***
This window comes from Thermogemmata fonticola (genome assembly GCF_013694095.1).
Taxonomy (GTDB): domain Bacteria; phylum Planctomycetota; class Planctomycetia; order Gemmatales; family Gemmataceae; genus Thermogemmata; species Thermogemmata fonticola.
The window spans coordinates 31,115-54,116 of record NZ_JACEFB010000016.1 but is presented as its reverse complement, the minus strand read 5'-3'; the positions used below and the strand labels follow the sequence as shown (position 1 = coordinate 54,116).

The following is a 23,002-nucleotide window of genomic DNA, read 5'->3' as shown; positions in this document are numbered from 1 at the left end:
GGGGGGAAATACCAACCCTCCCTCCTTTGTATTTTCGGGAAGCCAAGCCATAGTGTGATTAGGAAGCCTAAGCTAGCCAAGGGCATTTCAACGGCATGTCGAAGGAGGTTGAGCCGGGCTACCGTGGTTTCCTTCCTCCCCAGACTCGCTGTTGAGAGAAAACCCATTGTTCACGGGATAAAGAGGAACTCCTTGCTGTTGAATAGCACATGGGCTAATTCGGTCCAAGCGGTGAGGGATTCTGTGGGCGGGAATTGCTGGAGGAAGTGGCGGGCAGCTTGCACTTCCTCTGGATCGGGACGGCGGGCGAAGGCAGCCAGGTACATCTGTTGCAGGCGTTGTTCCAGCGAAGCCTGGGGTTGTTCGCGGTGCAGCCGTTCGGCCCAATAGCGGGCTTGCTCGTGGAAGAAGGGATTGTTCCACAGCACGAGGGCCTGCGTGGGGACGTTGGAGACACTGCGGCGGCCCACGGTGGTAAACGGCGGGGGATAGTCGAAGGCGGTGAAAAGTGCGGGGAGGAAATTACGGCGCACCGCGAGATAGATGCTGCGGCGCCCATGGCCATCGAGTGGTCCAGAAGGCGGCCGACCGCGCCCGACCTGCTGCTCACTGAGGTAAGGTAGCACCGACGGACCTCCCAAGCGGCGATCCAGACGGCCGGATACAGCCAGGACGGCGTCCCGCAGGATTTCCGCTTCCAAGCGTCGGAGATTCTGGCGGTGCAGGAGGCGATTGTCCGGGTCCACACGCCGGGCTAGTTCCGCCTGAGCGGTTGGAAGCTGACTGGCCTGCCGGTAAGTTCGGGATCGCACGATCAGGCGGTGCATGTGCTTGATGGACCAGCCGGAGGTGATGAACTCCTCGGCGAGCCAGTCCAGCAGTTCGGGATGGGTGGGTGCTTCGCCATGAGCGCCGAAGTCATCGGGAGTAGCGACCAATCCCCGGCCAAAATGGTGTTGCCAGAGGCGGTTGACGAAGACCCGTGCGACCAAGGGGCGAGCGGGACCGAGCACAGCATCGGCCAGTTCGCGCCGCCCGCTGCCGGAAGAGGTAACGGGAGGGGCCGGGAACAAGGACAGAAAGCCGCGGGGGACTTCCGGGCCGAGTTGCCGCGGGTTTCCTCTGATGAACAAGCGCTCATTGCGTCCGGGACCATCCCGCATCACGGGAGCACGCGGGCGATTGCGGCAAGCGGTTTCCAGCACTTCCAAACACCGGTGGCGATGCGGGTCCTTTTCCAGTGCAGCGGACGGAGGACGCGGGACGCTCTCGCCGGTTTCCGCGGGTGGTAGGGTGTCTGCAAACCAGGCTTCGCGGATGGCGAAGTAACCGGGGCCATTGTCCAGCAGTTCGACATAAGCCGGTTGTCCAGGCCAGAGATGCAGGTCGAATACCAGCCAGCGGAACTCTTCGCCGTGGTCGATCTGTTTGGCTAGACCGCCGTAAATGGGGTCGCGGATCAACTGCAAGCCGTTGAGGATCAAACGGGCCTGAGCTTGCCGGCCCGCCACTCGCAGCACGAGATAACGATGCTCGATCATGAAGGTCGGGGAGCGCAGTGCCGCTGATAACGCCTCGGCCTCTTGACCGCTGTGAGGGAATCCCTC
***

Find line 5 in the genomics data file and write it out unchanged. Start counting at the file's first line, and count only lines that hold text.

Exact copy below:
GGGGGGAAATACCAACCCTCCCTCCTTTGTATTTTCGGGAAGCCAAGCCATAGTGTGATTAGGAAGCCTAAGCTAGCCAAGGGCATTTCAACGGCATGTCGAAGGAGGTTGAGCCGGGCTACCGTGGTTTCCTTCCTCCCCAGACTCGCTGTTGAGAGAAAACCCATTGTTCACGGGATAAAGAGGAACTCCTTGCTGTTGAATAGCACATGGGCTAATTCGGTCCAAGCGGTGAGGGATTCTGTGGGCGGGAATTGCTGGAGGAAGTGGCGGGCAGCTTGCACTTCCTCTGGATCGGGACGGCGGGCGAAGGCAGCCAGGTACATCTGTTGCAGGCGTTGTTCCAGCGAAGCCTGGGGTTGTTCGCGGTGCAGCCGTTCGGCCCAATAGCGGGCTTGCTCGTGGAAGAAGGGATTGTTCCACAGCACGAGGGCCTGCGTGGGGACGTTGGAGACACTGCGGCGGCCCACGGTGGTAAACGGCGGGGGATAGTCGAAGGCGGTGAAAAGTGCGGGGAGGAAATTACGGCGCACCGCGAGATAGATGCTGCGGCGCCCATGGCCATCGAGTGGTCCAGAAGGCGGCCGACCGCGCCCGACCTGCTGCTCACTGAGGTAAGGTAGCACCGACGGACCTCCCAAGCGGCGATCCAGACGGCCGGATACAGCCAGGACGGCGTCCCGCAGGATTTCCGCTTCCAAGCGTCGGAGATTCTGGCGGTGCAGGAGGCGATTGTCCGGGTCCACACGCCGGGCTAGTTCCGCCTGAGCGGTTGGAAGCTGACTGGCCTGCCGGTAAGTTCGGGATCGCACGATCAGGCGGTGCATGTGCTTGATGGACCAGCCGGAGGTGATGAACTCCTCGGCGAGCCAGTCCAGCAGTTCGGGATGGGTGGGTGCTTCGCCATGAGCGCCGAAGTCATCGGGAGTAGCGACCAATCCCCGGCCAAAATGGTGTTGCCAGAGGCGGTTGACGAAGACCCGTGCGACCAAGGGGCGAGCGGGACCGAGCACAGCATCGGCCAGTTCGCGCCGCCCGCTGCCGGAAGAGGTAACGGGAGGGGCCGGGAACAAGGACAGAAAGCCGCGGGGGACTTCCGGGCCGAGTTGCCGCGGGTTTCCTCTGATGAACAAGCGCTCATTGCGTCCGGGACCATCCCGCATCACGGGAGCACGCGGGCGATTGCGGCAAGCGGTTTCCAGCACTTCCAAACACCGGTGGCGATGCGGGTCCTTTTCCAGTGCAGCGGACGGAGGACGCGGGACGCTCTCGCCGGTTTCCGCGGGTGGTAGGGTGTCTGCAAACCAGGCTTCGCGGATGGCGAAGTAACCGGGGCCATTGTCCAGCAGTTCGACATAAGCCGGTTGTCCAGGCCAGAGATGCAGGTCGAATACCAGCCAGCGGAACTCTTCGCCGTGGTCGATCTGTTTGGCTAGACCGCCGTAAATGGGGTCGCGGATCAACTGCAAGCCGTTGAGGATCAAACGGGCCTGAGCTTGCCGGCCCGCCACTCGCAGCACGAGATAACGATGCTCGATCATGAAGGTCGGGGAGCGCAGTGCCGCTGATAACGCCTCGGCCTCTTGACCGCTGTGAGGGAATCCCTC